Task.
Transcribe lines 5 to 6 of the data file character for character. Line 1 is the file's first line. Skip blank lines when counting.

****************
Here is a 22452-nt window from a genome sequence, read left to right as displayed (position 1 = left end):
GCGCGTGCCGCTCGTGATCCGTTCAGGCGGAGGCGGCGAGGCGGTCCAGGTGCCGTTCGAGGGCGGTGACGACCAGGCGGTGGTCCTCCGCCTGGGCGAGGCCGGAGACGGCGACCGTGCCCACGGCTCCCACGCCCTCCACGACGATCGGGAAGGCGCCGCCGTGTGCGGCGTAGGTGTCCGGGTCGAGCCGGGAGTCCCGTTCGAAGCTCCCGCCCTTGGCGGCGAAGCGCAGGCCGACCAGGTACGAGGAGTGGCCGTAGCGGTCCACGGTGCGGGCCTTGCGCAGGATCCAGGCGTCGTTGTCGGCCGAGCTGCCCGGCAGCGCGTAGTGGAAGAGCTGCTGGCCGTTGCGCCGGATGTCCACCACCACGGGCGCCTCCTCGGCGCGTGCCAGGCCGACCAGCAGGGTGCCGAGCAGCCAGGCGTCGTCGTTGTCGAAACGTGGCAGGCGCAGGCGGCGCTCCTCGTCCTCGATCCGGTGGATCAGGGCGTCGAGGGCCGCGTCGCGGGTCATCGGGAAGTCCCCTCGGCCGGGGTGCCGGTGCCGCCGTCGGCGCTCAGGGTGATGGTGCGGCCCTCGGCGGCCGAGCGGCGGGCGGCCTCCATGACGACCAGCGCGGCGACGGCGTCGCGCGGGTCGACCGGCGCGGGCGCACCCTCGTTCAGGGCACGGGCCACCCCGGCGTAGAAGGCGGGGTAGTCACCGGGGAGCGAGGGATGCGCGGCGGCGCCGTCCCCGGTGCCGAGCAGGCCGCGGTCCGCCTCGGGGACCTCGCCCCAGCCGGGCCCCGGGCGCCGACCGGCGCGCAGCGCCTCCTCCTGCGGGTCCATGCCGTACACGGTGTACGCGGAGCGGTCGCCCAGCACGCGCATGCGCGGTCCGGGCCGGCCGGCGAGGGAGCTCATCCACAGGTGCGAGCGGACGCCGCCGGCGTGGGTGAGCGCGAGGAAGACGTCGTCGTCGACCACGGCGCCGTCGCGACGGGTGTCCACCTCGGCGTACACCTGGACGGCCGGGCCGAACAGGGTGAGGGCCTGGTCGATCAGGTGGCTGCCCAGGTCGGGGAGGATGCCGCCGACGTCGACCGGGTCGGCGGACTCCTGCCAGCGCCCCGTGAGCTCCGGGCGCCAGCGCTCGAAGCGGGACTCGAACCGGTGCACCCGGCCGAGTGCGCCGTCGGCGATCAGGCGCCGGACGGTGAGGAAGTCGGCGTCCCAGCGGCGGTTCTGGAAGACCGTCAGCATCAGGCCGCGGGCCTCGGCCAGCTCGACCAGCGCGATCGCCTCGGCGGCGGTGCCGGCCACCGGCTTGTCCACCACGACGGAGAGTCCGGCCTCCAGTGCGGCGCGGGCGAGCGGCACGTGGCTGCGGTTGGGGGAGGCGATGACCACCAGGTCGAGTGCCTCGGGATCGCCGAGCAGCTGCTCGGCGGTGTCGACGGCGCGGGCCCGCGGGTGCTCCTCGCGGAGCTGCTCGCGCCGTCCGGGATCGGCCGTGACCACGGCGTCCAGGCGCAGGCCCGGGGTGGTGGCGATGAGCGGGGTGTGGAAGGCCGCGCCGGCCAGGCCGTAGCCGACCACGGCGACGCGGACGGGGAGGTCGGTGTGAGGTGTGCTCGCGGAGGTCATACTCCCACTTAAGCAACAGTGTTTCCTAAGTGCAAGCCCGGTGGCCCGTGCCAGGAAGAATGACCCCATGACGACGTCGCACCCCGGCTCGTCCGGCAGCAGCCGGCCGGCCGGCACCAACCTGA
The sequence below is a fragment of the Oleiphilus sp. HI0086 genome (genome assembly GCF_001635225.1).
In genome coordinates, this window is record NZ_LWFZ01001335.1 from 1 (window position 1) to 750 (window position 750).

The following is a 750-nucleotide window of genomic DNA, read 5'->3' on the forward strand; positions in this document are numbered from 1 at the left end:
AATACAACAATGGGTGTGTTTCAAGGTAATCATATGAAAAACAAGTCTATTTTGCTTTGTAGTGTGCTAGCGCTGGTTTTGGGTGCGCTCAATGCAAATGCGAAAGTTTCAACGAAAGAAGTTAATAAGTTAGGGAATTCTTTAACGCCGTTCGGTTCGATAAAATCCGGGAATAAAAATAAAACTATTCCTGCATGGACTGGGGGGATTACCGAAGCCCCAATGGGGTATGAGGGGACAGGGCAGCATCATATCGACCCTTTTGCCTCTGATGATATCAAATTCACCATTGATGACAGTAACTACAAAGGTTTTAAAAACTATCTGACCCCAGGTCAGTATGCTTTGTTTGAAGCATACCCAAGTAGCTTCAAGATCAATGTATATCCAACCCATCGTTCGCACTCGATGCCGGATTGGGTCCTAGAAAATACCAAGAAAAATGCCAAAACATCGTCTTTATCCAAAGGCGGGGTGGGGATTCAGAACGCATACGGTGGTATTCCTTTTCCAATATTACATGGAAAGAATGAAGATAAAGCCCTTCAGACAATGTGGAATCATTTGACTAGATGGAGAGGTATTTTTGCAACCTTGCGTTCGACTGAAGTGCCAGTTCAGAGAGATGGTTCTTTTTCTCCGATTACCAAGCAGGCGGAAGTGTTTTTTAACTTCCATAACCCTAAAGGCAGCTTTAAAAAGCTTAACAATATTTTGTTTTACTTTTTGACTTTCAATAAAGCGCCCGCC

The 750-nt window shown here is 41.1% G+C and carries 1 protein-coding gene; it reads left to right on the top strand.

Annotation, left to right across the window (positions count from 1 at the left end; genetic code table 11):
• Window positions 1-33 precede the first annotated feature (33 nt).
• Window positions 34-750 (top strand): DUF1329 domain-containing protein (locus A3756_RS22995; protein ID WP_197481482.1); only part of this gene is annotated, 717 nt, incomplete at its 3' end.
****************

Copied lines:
The following is a 750-nucleotide window of genomic DNA, read 5'->3' on the forward strand; positions in this document are numbered from 1 at the left end:
AATACAACAATGGGTGTGTTTCAAGGTAATCATATGAAAAACAAGTCTATTTTGCTTTGTAGTGTGCTAGCGCTGGTTTTGGGTGCGCTCAATGCAAATGCGAAAGTTTCAACGAAAGAAGTTAATAAGTTAGGGAATTCTTTAACGCCGTTCGGTTCGATAAAATCCGGGAATAAAAATAAAACTATTCCTGCATGGACTGGGGGGATTACCGAAGCCCCAATGGGGTATGAGGGGACAGGGCAGCATCATATCGACCCTTTTGCCTCTGATGATATCAAATTCACCATTGATGACAGTAACTACAAAGGTTTTAAAAACTATCTGACCCCAGGTCAGTATGCTTTGTTTGAAGCATACCCAAGTAGCTTCAAGATCAATGTATATCCAACCCATCGTTCGCACTCGATGCCGGATTGGGTCCTAGAAAATACCAAGAAAAATGCCAAAACATCGTCTTTATCCAAAGGCGGGGTGGGGATTCAGAACGCATACGGTGGTATTCCTTTTCCAATATTACATGGAAAGAATGAAGATAAAGCCCTTCAGACAATGTGGAATCATTTGACTAGATGGAGAGGTATTTTTGCAACCTTGCGTTCGACTGAAGTGCCAGTTCAGAGAGATGGTTCTTTTTCTCCGATTACCAAGCAGGCGGAAGTGTTTTTTAACTTCCATAACCCTAAAGGCAGCTTTAAAAAGCTTAACAATATTTTGTTTTACTTTTTGACTTTCAATAAAGCGCCCGCC